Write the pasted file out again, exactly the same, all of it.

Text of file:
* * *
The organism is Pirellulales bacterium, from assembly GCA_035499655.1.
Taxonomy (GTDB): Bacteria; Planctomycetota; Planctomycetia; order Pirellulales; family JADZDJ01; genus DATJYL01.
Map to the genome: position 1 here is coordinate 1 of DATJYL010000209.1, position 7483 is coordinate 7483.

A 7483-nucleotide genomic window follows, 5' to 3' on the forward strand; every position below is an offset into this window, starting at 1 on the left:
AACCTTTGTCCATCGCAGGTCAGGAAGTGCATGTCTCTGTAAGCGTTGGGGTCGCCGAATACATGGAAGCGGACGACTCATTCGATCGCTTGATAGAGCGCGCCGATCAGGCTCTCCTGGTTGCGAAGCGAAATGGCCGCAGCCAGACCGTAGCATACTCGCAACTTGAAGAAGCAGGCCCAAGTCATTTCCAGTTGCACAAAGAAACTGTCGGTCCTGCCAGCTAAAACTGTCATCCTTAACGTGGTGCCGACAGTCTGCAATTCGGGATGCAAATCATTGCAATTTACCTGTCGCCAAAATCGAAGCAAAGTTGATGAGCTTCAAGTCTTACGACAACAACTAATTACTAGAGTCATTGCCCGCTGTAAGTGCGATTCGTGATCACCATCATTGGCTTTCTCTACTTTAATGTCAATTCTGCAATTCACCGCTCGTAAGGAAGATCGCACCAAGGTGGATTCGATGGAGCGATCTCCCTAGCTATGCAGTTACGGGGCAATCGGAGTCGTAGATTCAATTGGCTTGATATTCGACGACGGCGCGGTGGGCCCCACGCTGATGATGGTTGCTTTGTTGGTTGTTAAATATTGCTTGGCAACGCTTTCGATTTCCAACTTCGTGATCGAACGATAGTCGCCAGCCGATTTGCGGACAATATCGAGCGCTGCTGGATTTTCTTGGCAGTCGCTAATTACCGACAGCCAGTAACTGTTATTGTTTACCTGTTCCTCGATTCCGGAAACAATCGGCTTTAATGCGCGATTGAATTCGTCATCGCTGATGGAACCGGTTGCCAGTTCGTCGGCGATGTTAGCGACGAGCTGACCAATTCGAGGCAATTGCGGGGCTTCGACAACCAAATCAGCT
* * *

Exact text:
The organism is Pirellulales bacterium, from assembly GCA_035499655.1.
Taxonomy (GTDB): Bacteria; Planctomycetota; Planctomycetia; order Pirellulales; family JADZDJ01; genus DATJYL01.
Map to the genome: position 1 here is coordinate 1 of DATJYL010000209.1, position 7483 is coordinate 7483.

A 7483-nucleotide genomic window follows, 5' to 3' on the forward strand; every position below is an offset into this window, starting at 1 on the left:
AACCTTTGTCCATCGCAGGTCAGGAAGTGCATGTCTCTGTAAGCGTTGGGGTCGCCGAATACATGGAAGCGGACGACTCATTCGATCGCTTGATAGAGCGCGCCGATCAGGCTCTCCTGGTTGCGAAGCGAAATGGCCGCAGCCAGACCGTAGCATACTCGCAACTTGAAGAAGCAGGCCCAAGTCATTTCCAGTTGCACAAAGAAACTGTCGGTCCTGCCAGCTAAAACTGTCATCCTTAACGTGGTGCCGACAGTCTGCAATTCGGGATGCAAATCATTGCAATTTACCTGTCGCCAAAATCGAAGCAAAGTTGATGAGCTTCAAGTCTTACGACAACAACTAATTACTAGAGTCATTGCCCGCTGTAAGTGCGATTCGTGATCACCATCATTGGCTTTCTCTACTTTAATGTCAATTCTGCAATTCACCGCTCGTAAGGAAGATCGCACCAAGGTGGATTCGATGGAGCGATCTCCCTAGCTATGCAGTTACGGGGCAATCGGAGTCGTAGATTCAATTGGCTTGATATTCGACGACGGCGCGGTGGGCCCCACGCTGATGATGGTTGCTTTGTTGGTTGTTAAATATTGCTTGGCAACGCTTTCGATTTCCAACTTCGTGATCGAACGATAGTCGCCAGCCGATTTGCGGACAATATCGAGCGCTGCTGGATTTTCTTGGCAGTCGCTAATTACCGACAGCCAGTAACTGTTATTGTTTACCTGTTCCTCGATTCCGGAAACAATCGGCTTTAATGCGCGATTGAATTCGTCATCGCTGATGGAACCGGTTGCCAGTTCGTCGGCGATGTTAGCGACGAGCTGACCAATTCGAGGCAATTGCGGGGCTTCGACAACCAAATCAGCT